Land Use Committee Discusses MSD Plans

By Kelly Mahan Herrick   |   April 9, 2020
A rendering of a new Essential Services building slated for the campus of the Montecito Sanitary District; the District has applied for an emergency permit to build a 2,000 square feet wing of the new building, in response to the COVID-19 crisis

On Tuesday, April 7, the Montecito Association Land Use Committee met via Zoom to discuss an upcoming project in Montecito: a proposed project by the Montecito Sanitary District that includes a new 5,000-sq-ft Essential Services building with a new 17-space parking lot, lighting and landscaping, multiple solar canopies, and a new recycled water treatment system, as well as demolition of the existing office building and adjacent parking lot.

Last week, the District applied for an emergency permit with the County to build a 2000-sq-ft portion of the Essential Services building, given the current coronavirus pandemic. “The sanitary sewer system is on the front lines of the coronavirus crisis. Ensuring that drinking water and wastewater services are fully functional is critical in containing the virus,” said MSD Board President Tom Bollay, who explained that the existing building is inadequate in providing enough space for sanitary facilities and social distancing. Employees, which are considered essential, are working skeletal shifts in order to avoid sharing space as much as possible. “This is an immediate, urgent need during this emergency,” Bollay said.

Architect Brian Cearnal showed the plans for the entire building, which includes a meeting room, conference room, offices, a break room, disinfecting spaces, washrooms and shower facilities, kitchen facilities, and a courtyard area for light and natural ventilation. “The current building is in terrible disrepair,” he said. “We need to protect our workers,” said general manager Diane Gabriel. “We cannot afford to lose any of our four licensed operators [to illness],” Gabriel said, adding that there has been extensive outreach on the project, including the neighbors on Monte Cristo Lane, who she says have given their blessing.

The project is part of the District’s 2004 master plan, which also included a new maintenance building and laboratory, which have already been built. The new building will replace the existing Essential Services building, which is considered undersized and has issues including mold, termites, asbestos, inadequate insulation, non-compliance with ADA requirements, and a leaking roof. The District voted last year to earmark over $4M for the project, although some in opposition of the project say the project will cost closer to $6M.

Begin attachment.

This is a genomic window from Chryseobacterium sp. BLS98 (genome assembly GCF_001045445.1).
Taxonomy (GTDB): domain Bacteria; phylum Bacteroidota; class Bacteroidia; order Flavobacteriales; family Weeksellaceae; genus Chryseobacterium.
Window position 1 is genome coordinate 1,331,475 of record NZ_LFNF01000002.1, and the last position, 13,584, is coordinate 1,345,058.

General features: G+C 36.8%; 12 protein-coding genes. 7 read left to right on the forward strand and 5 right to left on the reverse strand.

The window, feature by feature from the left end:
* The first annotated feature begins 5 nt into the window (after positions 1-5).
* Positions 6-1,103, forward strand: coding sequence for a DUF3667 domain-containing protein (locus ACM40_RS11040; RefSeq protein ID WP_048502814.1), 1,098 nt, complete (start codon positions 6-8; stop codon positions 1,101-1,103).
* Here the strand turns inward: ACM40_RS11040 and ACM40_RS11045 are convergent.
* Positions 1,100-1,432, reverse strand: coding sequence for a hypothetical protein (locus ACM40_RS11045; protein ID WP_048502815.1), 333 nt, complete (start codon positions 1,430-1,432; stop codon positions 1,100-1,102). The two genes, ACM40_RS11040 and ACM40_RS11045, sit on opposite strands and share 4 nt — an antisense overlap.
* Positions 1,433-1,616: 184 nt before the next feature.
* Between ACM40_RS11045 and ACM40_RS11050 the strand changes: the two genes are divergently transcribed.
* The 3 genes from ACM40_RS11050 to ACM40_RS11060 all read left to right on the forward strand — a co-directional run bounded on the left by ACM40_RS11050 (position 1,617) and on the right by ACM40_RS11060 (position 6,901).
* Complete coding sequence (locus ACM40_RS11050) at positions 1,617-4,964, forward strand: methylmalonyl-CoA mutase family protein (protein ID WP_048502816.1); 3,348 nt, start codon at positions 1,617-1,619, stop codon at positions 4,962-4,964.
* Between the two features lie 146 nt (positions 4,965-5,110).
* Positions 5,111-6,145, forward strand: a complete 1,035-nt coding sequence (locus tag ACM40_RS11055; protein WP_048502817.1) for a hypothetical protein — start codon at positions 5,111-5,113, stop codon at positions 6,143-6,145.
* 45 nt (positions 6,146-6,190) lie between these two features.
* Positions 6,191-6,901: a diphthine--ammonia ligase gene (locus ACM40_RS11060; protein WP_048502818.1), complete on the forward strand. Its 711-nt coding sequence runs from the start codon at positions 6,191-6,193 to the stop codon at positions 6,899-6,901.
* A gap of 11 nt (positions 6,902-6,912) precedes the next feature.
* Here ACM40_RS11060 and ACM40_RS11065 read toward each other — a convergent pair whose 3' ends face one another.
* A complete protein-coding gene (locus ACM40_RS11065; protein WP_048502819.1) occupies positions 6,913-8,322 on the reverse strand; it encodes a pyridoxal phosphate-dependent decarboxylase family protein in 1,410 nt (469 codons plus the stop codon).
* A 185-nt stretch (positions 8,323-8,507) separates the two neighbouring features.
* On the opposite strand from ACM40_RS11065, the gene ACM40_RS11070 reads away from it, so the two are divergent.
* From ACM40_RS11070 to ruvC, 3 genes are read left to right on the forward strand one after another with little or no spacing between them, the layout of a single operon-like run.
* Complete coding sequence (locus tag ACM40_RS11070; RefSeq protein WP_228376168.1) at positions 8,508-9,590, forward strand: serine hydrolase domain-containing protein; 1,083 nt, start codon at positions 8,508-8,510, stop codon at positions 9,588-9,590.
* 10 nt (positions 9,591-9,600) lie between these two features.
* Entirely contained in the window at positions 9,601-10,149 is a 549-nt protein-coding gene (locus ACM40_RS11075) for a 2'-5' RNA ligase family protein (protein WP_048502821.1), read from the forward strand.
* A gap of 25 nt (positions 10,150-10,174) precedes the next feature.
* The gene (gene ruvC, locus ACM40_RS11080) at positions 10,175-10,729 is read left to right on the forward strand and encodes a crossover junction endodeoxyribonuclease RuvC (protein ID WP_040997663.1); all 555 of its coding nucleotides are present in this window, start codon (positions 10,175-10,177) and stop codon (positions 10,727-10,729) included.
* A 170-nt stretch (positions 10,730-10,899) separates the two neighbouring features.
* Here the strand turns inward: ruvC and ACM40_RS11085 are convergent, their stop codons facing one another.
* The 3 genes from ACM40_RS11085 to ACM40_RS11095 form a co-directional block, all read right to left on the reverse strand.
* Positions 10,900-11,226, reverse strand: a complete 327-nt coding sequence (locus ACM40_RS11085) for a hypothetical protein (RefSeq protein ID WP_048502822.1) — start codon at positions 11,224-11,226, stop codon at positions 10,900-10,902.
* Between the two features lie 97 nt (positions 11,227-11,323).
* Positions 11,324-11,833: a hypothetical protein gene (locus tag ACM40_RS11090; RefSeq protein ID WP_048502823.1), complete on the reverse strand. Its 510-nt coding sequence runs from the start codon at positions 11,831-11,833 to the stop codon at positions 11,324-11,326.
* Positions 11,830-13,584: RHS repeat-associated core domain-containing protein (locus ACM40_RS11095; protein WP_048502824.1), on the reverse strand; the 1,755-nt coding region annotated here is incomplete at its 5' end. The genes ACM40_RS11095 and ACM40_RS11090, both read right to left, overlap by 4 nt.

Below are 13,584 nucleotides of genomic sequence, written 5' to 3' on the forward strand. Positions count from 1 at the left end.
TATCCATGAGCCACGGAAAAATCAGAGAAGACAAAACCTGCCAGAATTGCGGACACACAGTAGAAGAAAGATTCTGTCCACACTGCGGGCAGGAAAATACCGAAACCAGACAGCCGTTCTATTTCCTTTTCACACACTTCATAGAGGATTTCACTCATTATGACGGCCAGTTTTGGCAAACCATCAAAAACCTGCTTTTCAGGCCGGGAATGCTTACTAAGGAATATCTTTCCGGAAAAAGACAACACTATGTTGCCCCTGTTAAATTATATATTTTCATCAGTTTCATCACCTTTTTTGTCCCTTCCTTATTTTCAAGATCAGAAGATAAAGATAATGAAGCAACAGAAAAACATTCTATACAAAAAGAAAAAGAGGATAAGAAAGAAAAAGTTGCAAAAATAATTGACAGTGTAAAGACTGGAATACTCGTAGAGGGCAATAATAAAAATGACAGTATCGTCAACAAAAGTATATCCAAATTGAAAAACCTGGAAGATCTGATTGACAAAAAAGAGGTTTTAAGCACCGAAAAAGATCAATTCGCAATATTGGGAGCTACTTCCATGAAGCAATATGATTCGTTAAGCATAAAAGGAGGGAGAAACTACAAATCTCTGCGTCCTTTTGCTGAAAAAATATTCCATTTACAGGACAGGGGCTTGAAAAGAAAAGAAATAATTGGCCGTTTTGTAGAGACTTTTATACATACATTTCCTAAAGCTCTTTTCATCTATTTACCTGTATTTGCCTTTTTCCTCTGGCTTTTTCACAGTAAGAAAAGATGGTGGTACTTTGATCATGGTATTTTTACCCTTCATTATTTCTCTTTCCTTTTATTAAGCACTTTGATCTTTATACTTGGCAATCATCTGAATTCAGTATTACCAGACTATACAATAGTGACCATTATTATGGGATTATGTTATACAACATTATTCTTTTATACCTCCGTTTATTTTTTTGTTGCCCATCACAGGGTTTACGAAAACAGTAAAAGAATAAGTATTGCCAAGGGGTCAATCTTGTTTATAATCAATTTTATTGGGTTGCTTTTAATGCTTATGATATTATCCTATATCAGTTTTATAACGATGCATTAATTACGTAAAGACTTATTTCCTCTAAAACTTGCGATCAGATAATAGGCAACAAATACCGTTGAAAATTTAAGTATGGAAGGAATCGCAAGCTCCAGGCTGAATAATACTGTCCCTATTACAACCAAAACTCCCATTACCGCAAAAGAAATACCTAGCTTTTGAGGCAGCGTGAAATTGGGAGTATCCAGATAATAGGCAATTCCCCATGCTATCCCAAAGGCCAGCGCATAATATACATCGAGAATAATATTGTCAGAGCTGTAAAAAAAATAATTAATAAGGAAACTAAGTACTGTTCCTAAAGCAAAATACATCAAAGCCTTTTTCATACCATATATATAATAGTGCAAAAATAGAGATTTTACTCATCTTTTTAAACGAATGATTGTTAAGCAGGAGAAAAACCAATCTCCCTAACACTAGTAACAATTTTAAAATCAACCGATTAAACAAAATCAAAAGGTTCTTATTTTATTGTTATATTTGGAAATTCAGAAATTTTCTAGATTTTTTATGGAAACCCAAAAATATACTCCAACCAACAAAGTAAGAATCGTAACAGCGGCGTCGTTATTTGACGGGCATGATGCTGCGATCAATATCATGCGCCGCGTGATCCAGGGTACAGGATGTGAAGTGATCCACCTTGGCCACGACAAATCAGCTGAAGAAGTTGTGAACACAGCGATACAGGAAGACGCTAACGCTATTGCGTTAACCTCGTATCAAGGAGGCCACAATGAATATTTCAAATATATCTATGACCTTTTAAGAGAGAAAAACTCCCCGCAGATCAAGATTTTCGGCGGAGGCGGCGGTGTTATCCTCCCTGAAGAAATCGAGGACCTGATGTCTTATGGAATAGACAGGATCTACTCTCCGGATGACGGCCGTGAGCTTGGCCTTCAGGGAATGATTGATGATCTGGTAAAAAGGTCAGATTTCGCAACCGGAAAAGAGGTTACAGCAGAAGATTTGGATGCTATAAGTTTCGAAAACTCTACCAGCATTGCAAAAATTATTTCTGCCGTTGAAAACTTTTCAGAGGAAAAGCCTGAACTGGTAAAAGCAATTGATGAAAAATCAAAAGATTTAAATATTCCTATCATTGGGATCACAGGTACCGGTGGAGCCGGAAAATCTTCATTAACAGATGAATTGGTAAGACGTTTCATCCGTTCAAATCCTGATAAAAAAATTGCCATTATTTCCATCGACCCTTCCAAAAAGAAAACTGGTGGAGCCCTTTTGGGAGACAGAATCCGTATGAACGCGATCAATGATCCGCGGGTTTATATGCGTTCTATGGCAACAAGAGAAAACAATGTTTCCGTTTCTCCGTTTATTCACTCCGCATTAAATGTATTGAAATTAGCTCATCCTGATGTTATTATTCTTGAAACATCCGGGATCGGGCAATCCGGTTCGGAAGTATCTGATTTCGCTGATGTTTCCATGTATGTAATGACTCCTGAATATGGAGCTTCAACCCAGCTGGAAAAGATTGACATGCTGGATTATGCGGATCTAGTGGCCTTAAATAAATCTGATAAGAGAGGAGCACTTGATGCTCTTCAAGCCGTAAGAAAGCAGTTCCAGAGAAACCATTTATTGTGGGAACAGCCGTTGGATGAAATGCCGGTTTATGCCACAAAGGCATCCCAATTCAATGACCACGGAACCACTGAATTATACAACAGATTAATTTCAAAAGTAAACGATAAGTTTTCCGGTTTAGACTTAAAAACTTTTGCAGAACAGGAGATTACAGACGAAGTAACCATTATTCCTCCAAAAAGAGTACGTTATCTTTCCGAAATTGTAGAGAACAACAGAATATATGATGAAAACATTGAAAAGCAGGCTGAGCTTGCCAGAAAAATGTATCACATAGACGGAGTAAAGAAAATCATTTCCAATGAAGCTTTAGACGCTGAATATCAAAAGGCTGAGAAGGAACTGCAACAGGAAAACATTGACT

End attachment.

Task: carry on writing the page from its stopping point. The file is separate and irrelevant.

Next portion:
The new building will be built on a different portion of the five-acre campus, in order to abandon the access on Monte Cristo Lane and allow access on Channel Drive. The project layout on the site allows for 36,000 square feet of space to be utilized for a future water recycling facility, which is also in the works. Preliminary plans for the recycling facility include servicing the Santa Barbara Cemetery, with plans for servicing local golf courses planned for the future, according to Ciara Ristig, planner with the County of Santa Barbara. Final design and development plans for a recycled water facility have yet to be finalized.

The new building will be built in a Spanish Colonial Revival style with a terra cotta roof and white walls, and will be single level. “We tried very hard to design a building that is in the character of Montecito. It will meet the needs for the District for many years to come,” Cearnal said. The design will be in front of Montecito Board of Architectural Review next week on Thursday, April 16.

If the emergency permit is issued, the District will build 2,000 square feet of the new building, in order to protect employees from COVID-19. If approved, it will take approximately 60 days to build the emergency wing of the building. A follow-up permit will be required in the future. Board member Woody Barrett spoke to the Committee, explaining that he believes a better scenario is to build temporary facilities to get through the coronavirus pandemic.

“It is essential that we have this built immediately. We have four people that can run the plant. Those people need to have a save space to change and clean up. It’s vital that we do this now, quickly and concisely,” Bollay said in response.

The Land Use Committee voted to support the architecture of the project, with the acknowledgment that more details and information is needed before the Committee can endorse the project in its entirety. They did not take a position on the need for the emergency permit.  


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